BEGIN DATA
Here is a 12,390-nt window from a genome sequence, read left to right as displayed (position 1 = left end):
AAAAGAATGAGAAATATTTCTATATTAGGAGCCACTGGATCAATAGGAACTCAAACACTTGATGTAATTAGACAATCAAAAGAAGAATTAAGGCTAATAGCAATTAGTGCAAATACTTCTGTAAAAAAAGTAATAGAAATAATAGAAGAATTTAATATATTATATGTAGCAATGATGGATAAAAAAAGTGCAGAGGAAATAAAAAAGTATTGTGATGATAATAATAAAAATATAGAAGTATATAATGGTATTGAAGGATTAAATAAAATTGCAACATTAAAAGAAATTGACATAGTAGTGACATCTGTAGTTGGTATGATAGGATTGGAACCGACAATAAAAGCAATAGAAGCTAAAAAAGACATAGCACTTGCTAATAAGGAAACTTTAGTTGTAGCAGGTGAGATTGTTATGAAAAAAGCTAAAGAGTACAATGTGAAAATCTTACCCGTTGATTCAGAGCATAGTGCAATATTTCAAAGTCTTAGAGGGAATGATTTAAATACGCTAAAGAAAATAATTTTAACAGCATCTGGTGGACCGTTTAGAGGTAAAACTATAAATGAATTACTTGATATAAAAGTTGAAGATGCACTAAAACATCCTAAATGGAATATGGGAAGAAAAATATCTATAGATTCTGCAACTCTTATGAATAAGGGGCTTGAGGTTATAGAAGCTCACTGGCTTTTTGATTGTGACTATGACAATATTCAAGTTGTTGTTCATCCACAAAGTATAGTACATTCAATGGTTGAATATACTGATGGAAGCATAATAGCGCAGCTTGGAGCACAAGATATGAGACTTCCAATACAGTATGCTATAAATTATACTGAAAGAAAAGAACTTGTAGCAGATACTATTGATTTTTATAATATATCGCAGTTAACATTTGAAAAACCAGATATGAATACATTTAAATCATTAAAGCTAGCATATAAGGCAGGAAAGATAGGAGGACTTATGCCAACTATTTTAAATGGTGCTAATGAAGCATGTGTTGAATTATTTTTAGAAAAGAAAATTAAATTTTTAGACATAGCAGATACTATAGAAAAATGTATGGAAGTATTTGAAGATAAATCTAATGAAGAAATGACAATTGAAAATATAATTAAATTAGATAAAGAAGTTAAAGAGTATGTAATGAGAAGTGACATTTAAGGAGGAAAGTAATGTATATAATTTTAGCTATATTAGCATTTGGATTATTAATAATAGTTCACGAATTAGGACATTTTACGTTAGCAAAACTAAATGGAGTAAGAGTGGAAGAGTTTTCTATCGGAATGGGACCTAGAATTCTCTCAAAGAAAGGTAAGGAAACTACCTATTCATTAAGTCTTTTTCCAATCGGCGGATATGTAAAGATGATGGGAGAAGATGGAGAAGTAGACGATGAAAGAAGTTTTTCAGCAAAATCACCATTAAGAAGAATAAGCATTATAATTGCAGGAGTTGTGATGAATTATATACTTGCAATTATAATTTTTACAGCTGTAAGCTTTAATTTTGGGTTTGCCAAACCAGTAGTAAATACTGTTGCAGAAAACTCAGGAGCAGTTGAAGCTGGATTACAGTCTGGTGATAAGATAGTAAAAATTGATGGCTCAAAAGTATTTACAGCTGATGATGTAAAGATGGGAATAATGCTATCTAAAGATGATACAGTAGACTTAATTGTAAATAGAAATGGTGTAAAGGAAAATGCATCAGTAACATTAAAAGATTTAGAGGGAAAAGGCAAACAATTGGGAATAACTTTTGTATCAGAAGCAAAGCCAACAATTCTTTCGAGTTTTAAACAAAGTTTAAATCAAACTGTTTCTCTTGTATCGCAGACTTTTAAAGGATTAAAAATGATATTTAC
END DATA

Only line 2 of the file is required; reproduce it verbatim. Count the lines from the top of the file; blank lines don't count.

AAAAGAATGAGAAATATTTCTATATTAGGAGCCACTGGATCAATAGGAACTCAAACACTTGATGTAATTAGACAATCAAAAGAAGAATTAAGGCTAATAGCAATTAGTGCAAATACTTCTGTAAAAAAAGTAATAGAAATAATAGAAGAATTTAATATATTATATGTAGCAATGATGGATAAAAAAAGTGCAGAGGAAATAAAAAAGTATTGTGATGATAATAATAAAAATATAGAAGTATATAATGGTATTGAAGGATTAAATAAAATTGCAACATTAAAAGAAATTGACATAGTAGTGACATCTGTAGTTGGTATGATAGGATTGGAACCGACAATAAAAGCAATAGAAGCTAAAAAAGACATAGCACTTGCTAATAAGGAAACTTTAGTTGTAGCAGGTGAGATTGTTATGAAAAAAGCTAAAGAGTACAATGTGAAAATCTTACCCGTTGATTCAGAGCATAGTGCAATATTTCAAAGTCTTAGAGGGAATGATTTAAATACGCTAAAGAAAATAATTTTAACAGCATCTGGTGGACCGTTTAGAGGTAAAACTATAAATGAATTACTTGATATAAAAGTTGAAGATGCACTAAAACATCCTAAATGGAATATGGGAAGAAAAATATCTATAGATTCTGCAACTCTTATGAATAAGGGGCTTGAGGTTATAGAAGCTCACTGGCTTTTTGATTGTGACTATGACAATATTCAAGTTGTTGTTCATCCACAAAGTATAGTACATTCAATGGTTGAATATACTGATGGAAGCATAATAGCGCAGCTTGGAGCACAAGATATGAGACTTCCAATACAGTATGCTATAAATTATACTGAAAGAAAAGAACTTGTAGCAGATACTATTGATTTTTATAATATATCGCAGTTAACATTTGAAAAACCAGATATGAATACATTTAAATCATTAAAGCTAGCATATAAGGCAGGAAAGATAGGAGGACTTATGCCAACTATTTTAAATGGTGCTAATGAAGCATGTGTTGAATTATTTTTAGAAAAGAAAATTAAATTTTTAGACATAGCAGATACTATAGAAAAATGTATGGAAGTATTTGAAGATAAATCTAATGAAGAAATGACAATTGAAAATATAATTAAATTAGATAAAGAAGTTAAAGAGTATGTAATGAGAAGTGACATTTAAGGAGGAAAGTAATGTATATAATTTTAGCTATATTAGCATTTGGATTATTAATAATAGTTCACGAATTAGGACATTTTACGTTAGCAAAACTAAATGGAGTAAGAGTGGAAGAGTTTTCTATCGGAATGGGACCTAGAATTCTCTCAAAGAAAGGTAAGGAAACTACCTATTCATTAAGTCTTTTTCCAATCGGCGGATATGTAAAGATGATGGGAGAAGATGGAGAAGTAGACGATGAAAGAAGTTTTTCAGCAAAATCACCATTAAGAAGAATAAGCATTATAATTGCAGGAGTTGTGATGAATTATATACTTGCAATTATAATTTTTACAGCTGTAAGCTTTAATTTTGGGTTTGCCAAACCAGTAGTAAATACTGTTGCAGAAAACTCAGGAGCAGTTGAAGCTGGATTACAGTCTGGTGATAAGATAGTAAAAATTGATGGCTCAAAAGTATTTACAGCTGATGATGTAAAGATGGGAATAATGCTATCTAAAGATGATACAGTAGACTTAATTGTAAATAGAAATGGTGTAAAGGAAAATGCATCAGTAACATTAAAAGATTTAGAGGGAAAAGGCAAACAATTGGGAATAACTTTTGTATCAGAAGCAAAGCCAACAATTCTTTCGAGTTTTAAACAAAGTTTAAATCAAACTGTTTCTCTTGTATCGCAGACTTTTAAAGGATTAAAAATGATATTTAC